Google Inc. (GOOG)’s $400 million acquisition of AdMeld Inc. has been recommended for antitrust approval by U.S. Justice Department staff attorneys, two people familiar with the matter said.
The staff urged approval after a detailed analysis found that AdMeld’s competitors in online display advertising were strong enough to offer companies alternative ways to advertise, one of the people said. The recommendation still must be approved by senior department officials, said both of the people, who didn’t want to be identified because they weren’t authorized to speak about the matter publicly.
The recommendation contrasts with the department’s reservations about Google’s purchase of ITA Software Inc. In that case, the department required oversight of Google’s actions before giving approval because government attorneys determined online travel agencies that used ITA’s software, which aggregates flight information, didn’t have many alternatives.
AdMeld offers technology services to Internet publishers that help them boost revenue by managing display ads from hundreds of sources, including ad networks. Customers of the New York-based company, founded in 2007, include News Corp. (NWSA)’s Fox News and the Weather Channel.
The world’s largest Internet-search provider is using acquisitions to add services and find new sources of advertising. Mountain View, California-based Google made 57 acquisitions and purchases of intangible assets during the first three quarters of the year, according to an Oct. 26 regulatory filing.
Gina Talamona, a Justice Department spokeswoman, declined to comment on the staff recommendation. Adam Kovacevich, a Google spokesman, didn’t immediately respond to phone and e-mail messages after regular business hours yesterday. AdMeld didn’t’ immediately respond to a request for comment sent via its website.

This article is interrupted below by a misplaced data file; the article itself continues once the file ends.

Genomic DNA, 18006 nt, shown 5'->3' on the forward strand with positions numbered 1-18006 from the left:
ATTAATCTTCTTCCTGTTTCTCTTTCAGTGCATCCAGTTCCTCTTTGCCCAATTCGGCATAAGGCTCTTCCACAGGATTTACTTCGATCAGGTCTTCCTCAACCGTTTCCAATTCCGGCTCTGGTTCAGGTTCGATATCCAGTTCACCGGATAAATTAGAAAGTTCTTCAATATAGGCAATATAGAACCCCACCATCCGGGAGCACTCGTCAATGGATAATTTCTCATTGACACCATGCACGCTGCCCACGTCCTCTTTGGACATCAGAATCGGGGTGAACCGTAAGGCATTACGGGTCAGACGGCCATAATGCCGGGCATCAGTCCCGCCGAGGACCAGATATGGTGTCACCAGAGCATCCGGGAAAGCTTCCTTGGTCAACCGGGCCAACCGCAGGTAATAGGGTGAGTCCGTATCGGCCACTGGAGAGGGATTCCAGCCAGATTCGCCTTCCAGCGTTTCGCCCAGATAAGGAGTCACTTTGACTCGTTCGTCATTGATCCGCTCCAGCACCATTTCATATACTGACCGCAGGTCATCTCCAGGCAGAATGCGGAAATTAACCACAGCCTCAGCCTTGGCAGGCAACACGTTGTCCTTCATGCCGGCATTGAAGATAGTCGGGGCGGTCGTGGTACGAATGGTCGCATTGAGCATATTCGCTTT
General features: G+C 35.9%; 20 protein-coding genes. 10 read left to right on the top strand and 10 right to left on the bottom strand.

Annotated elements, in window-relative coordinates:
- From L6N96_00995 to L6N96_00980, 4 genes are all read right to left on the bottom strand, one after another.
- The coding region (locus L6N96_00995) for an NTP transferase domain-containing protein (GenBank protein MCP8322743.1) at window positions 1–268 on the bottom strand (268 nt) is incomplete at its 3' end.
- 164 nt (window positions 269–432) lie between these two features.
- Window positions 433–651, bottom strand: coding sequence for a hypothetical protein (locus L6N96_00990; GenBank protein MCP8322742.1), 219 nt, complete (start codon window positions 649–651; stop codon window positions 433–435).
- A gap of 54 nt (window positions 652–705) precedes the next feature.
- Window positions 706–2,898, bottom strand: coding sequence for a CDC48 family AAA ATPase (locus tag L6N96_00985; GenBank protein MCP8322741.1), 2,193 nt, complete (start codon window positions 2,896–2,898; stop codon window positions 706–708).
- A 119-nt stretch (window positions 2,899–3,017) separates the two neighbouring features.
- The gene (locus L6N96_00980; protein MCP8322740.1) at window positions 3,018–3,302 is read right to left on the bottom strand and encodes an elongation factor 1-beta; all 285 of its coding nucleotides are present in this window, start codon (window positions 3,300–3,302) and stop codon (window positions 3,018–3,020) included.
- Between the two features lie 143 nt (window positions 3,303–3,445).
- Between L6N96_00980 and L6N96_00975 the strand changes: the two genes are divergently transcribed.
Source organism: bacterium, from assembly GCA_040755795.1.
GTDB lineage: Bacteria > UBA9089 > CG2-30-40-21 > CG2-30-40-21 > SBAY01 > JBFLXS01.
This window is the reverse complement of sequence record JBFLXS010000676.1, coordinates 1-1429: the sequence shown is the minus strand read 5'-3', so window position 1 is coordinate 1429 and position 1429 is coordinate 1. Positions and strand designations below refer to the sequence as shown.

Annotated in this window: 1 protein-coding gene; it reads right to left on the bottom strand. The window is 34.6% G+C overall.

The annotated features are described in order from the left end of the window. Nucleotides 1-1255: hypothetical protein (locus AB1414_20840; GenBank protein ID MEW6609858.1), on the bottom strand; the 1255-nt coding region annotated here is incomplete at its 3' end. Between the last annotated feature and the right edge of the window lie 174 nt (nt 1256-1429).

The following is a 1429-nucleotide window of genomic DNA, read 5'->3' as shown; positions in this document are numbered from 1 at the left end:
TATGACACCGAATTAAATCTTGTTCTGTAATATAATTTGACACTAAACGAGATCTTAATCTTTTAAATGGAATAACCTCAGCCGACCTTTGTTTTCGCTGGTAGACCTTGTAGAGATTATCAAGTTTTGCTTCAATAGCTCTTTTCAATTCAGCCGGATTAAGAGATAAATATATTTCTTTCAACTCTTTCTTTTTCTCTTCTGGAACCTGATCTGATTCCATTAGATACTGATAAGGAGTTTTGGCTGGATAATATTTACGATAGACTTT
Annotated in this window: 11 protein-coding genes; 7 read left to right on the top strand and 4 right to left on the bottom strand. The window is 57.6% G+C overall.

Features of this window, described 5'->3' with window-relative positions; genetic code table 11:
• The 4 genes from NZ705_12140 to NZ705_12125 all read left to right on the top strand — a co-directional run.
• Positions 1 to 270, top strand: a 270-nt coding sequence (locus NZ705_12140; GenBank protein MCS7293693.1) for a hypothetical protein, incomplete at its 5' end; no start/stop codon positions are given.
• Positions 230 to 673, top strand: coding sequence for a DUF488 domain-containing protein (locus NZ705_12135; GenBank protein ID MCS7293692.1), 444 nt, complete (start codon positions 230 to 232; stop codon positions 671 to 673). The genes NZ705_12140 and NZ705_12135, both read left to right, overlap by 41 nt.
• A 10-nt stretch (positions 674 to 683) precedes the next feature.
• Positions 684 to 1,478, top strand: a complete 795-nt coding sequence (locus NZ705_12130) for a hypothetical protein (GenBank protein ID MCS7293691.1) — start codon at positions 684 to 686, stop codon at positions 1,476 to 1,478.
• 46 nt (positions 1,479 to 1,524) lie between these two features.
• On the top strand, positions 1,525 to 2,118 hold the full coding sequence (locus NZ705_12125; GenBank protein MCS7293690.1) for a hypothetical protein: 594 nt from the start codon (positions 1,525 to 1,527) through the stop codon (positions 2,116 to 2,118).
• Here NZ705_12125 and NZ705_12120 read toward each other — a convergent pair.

AdMeld would help boost Google’s position in online display advertising, the segment that’s outpacing the broader market, according to Emarketer Inc., a New York-based digital research firm.
Google is expected to grab 9.3 percent of online display advertising spending in the U.S. this year, up from 8.6 percent last year, making it the No. 3 provider, according to EMarketer. Facebook Inc. will increase its share to 16 percent, the No. 1 position, up from 12 percent a year ago, while Yahoo! Inc. will drop to 13 percent from 14 percent, EMarketer said.
Google, which generates most of its revenue from advertising, posted higher sales during the third quarter as the number of clicks on ads rose about 28 percent and the average price per click increased about 5 percent. Sales, excluding revenue passed on to partner sites, rose to $7.51 billion.
In April, the Justice Department cleared Google’s purchase of ITA Software for $676 million, on the condition it makes information available to search-engine rivals and lets the government review any complaints that it’s acting unfairly.
In August, Google said it would spend $12.5 billion for Motorola Mobility Holdings Inc., its largest deal. The Justice Department requested more information about the transaction as it extended its review, the companies disclosed Sept. 28. Google has said it expects to close that acquisition, announced in August, by the end of this year or in early 2012.
The Justice Department and the Federal Trade Commission share authority to sue to block mergers they consider anticompetitive and to review whether dominant companies are abusing their market power.